[03:19] Chris: It's awful. This is a former principal, by the way, and that actually just lit a fire under me that just really propelled me throughout my time in the classroom and into what we're doing now with Kesler Science. But yeah, so I got into the classroom. I was teaching middle school science. I taught everything from 6th, 7th and 8th grade, sometimes a little split here and there and 6th and 7th, and I started creating stuff. We could probably get into this in a little bit, but yeah, so that's kind of how I got into the classroom and I kind of came to the back door from a corporate environment. And at the time that might be the norm now, but at the time it wasn't the norm. You know, you're working with people that have gone to college specifically to be educators, and that was not me.

[04:19] Dr. Diane: Your journey sounds closer to mine. I was a journalist and I worked in political science coming out of college. And so I went back probably late twenties to get my degree in teaching as well, so came to it as an alternative as well. And I think that there's some value in teachers who have good experience.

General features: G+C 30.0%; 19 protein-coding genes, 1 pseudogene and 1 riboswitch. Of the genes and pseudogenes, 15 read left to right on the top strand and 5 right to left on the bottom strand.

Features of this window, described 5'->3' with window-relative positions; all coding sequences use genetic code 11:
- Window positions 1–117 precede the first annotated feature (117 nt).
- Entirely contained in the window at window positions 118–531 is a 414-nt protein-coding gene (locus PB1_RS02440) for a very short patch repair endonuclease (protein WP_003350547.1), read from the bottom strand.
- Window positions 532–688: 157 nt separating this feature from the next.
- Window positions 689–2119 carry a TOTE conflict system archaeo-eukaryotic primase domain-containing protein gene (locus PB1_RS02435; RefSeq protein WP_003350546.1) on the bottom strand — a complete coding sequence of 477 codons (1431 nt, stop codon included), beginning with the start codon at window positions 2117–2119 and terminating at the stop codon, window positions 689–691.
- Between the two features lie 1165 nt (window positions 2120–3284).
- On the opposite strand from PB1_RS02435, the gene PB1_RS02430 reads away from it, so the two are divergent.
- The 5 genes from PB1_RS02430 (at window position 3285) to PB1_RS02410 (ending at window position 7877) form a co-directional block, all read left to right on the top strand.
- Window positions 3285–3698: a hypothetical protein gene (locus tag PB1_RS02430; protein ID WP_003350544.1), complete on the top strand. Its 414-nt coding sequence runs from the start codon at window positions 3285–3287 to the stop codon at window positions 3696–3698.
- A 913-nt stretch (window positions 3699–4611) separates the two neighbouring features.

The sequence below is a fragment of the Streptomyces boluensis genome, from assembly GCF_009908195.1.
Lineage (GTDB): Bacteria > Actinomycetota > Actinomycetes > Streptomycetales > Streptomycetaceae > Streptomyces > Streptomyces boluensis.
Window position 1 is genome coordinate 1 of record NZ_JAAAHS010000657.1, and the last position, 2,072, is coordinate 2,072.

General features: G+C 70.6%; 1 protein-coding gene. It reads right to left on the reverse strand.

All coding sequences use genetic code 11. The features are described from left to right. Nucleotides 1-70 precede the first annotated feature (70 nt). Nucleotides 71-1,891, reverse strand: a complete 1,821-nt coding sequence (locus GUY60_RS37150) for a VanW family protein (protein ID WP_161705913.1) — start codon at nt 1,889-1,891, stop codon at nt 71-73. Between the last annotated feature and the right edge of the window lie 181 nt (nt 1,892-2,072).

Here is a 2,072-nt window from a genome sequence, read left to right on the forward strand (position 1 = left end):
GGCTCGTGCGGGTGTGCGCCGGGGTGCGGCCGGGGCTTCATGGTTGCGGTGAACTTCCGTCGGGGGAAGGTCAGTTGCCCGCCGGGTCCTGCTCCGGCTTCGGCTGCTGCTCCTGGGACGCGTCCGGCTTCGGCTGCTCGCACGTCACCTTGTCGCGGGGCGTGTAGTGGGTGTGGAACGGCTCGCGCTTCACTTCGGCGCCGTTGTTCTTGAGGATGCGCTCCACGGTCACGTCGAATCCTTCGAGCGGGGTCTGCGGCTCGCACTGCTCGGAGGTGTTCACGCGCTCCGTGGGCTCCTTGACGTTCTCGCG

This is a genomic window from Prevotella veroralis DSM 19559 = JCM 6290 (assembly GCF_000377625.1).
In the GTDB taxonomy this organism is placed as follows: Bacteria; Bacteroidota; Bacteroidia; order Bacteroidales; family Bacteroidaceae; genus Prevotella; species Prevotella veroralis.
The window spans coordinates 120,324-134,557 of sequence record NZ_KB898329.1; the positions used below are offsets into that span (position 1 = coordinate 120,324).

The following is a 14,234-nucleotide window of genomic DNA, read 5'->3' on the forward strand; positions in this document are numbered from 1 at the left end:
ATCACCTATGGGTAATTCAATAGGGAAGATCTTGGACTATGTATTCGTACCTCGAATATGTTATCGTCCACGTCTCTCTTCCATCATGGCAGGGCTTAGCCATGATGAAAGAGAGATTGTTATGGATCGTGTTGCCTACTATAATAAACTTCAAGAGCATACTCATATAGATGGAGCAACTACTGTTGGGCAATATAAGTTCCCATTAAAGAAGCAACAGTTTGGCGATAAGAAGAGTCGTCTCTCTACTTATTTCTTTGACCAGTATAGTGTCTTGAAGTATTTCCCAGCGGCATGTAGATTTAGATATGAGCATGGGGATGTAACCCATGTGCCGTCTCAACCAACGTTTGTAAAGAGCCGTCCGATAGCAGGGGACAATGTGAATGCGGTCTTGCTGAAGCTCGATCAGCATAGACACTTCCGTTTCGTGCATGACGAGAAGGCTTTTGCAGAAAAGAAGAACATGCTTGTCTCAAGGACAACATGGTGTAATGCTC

What are some of the biggest issues facing educators today? [06:03]

[06:15] Chris: Golly, where do we start? So I think obviously with the pandemic that has happened over the last couple of years, teachers have been asked to create a whole new job for themselves. Really? I went into a classroom during the shutdown, and I saw a teacher that was teaching students in front of her that had masks on. At the same time, she has a class of online students since she's literally doing two jobs at the same time. How did that work? What does that look like? What’s differentiation look like? So that alone was a huge challenge.